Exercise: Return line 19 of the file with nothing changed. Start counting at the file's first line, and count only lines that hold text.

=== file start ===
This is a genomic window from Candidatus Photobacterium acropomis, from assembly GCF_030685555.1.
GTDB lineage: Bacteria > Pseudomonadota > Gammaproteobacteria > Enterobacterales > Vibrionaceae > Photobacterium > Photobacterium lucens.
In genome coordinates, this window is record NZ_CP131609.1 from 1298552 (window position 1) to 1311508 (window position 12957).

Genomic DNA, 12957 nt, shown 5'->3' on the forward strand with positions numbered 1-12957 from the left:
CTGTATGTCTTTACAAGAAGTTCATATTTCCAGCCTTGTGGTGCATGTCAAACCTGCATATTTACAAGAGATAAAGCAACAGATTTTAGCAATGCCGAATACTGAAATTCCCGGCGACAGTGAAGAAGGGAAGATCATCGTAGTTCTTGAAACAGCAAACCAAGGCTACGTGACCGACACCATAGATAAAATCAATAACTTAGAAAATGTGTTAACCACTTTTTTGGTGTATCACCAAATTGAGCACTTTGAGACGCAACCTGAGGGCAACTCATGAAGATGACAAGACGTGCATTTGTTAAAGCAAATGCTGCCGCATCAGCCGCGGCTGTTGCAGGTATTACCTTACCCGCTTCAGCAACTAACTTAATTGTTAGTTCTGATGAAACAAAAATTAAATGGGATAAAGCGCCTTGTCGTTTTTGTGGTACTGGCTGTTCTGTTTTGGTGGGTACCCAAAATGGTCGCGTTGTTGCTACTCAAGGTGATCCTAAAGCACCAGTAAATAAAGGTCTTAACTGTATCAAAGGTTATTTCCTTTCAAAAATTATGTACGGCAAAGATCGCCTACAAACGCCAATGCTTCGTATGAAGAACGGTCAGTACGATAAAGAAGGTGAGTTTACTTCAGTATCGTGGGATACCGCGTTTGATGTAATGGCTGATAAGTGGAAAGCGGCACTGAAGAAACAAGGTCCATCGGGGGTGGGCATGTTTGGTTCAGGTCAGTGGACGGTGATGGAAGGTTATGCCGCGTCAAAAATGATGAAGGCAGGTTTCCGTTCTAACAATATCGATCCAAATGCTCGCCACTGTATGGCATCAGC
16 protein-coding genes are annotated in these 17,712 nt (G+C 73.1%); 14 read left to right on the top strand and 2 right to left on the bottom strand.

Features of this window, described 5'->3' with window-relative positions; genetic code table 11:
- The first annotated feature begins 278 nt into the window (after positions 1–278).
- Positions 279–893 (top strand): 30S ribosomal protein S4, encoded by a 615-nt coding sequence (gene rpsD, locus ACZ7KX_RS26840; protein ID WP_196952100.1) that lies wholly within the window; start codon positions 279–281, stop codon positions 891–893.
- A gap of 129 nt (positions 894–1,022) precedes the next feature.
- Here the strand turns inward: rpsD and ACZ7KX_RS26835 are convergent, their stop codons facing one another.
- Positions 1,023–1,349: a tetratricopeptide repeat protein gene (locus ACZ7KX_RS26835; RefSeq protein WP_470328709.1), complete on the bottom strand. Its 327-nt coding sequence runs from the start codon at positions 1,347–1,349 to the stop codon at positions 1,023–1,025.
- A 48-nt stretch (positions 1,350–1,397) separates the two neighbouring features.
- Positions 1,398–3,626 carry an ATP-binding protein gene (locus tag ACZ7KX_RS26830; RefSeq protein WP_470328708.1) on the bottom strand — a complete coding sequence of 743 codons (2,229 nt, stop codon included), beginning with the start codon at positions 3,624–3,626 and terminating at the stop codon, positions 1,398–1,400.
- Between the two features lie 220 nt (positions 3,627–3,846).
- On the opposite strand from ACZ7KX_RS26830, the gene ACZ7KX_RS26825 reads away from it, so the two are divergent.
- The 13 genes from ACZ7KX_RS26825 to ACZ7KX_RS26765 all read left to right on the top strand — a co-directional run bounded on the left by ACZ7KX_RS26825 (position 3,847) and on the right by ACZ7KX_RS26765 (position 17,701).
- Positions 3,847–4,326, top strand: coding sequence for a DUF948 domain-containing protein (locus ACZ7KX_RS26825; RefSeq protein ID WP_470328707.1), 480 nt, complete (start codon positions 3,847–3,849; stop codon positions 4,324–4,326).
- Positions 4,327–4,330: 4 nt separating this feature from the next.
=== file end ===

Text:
- Positions 4,327–4,330: 4 nt separating this feature from the next.